So, what did I learn these last months? First of all, it doesn’t matter whether I’m on Facebook or not. It’s overrated as hell and I stay in contact with my real friends anyway (by visiting or phoning them for instance). I do not want to know whether someone “likes” a crappy “Daily Horoscope” or “Made my Day” motto, because most of these are modern spiritual garbage anyway.
Want to contact me? Write me an e-mail. Send a SMS or a message via Telegram. Or just phone me. That’s so much more personal than pretending to be friends on some ad-infested “social” platform.
Here we are again – another year is ending. Personally, 2014 was a very turbulent year for me, to say the least. I know in the end that’s not really an excuse for not putting up the Tntnet benchmarks, but I won’t make any promises either anymore, because currently it does not seem that I will put those up anytime soon. So, if you’re really interested in how Tntnet compares against Apache 2, why don’t you find out yourself? Shouldn’t be too hard to set up the required tools (I would suggest starting with looking up the Apache benchmarking tool).
Apart from that I need to say ‘Thank you a thousand times’ to all my friends and my family, who listened to me, supported me and never lost faith in me these days. You are the best people to have around. And I know that I can be quite a nuisance at certain times. 🙂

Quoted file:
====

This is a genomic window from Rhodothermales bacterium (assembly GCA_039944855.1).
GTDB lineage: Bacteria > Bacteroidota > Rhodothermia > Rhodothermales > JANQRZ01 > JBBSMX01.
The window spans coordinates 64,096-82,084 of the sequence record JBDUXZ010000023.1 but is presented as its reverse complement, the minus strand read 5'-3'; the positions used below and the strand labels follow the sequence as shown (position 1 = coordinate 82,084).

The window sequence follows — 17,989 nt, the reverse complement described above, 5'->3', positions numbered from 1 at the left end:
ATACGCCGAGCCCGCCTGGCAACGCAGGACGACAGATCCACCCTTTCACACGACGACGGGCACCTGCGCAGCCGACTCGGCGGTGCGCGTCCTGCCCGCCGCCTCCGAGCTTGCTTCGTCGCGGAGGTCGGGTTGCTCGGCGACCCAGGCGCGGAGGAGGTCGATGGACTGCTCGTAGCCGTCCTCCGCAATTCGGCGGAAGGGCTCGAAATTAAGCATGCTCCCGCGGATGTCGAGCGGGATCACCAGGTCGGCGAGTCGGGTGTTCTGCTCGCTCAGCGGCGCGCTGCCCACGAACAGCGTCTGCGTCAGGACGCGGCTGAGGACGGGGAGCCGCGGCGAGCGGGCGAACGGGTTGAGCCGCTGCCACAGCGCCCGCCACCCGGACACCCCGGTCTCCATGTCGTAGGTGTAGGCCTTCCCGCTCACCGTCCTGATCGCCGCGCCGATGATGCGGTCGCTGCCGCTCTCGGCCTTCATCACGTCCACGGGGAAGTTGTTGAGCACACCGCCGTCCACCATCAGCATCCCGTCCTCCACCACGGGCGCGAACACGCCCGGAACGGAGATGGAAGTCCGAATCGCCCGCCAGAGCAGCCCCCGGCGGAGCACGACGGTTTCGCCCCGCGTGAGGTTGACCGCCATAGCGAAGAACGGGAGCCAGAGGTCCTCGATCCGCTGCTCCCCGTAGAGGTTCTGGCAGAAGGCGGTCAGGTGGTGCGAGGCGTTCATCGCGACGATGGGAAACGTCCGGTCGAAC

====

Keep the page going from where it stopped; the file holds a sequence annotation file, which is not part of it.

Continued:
Okay then, what will 2015 bring? Well, I will try to get my life back on track for once. 2015 will be a year filled with sparkling and exciting changes and challenges. I’m an optimistic guy (I try hard to be at least) and so I still trust in the fact that an honest smile will always be worth so much more than wasting the time with hate, fear or other negative feelings.
And so all there is to say for now is “Merry Christmas and a Happy New Year everyone”. Always try to be friendly and love each other.
No, I’m not dead. So… yes, you’ll get those Tntnet benchmarks eventually. There’s just a bunch of other stuff going on in my life lately and so I did not find time nor motivation to drive this any further. But it seems to get better now (staying positive helps a lot), so – yes, you’ll get those Tntnet benchmarks eventually. It may just take another two to three months. 🙂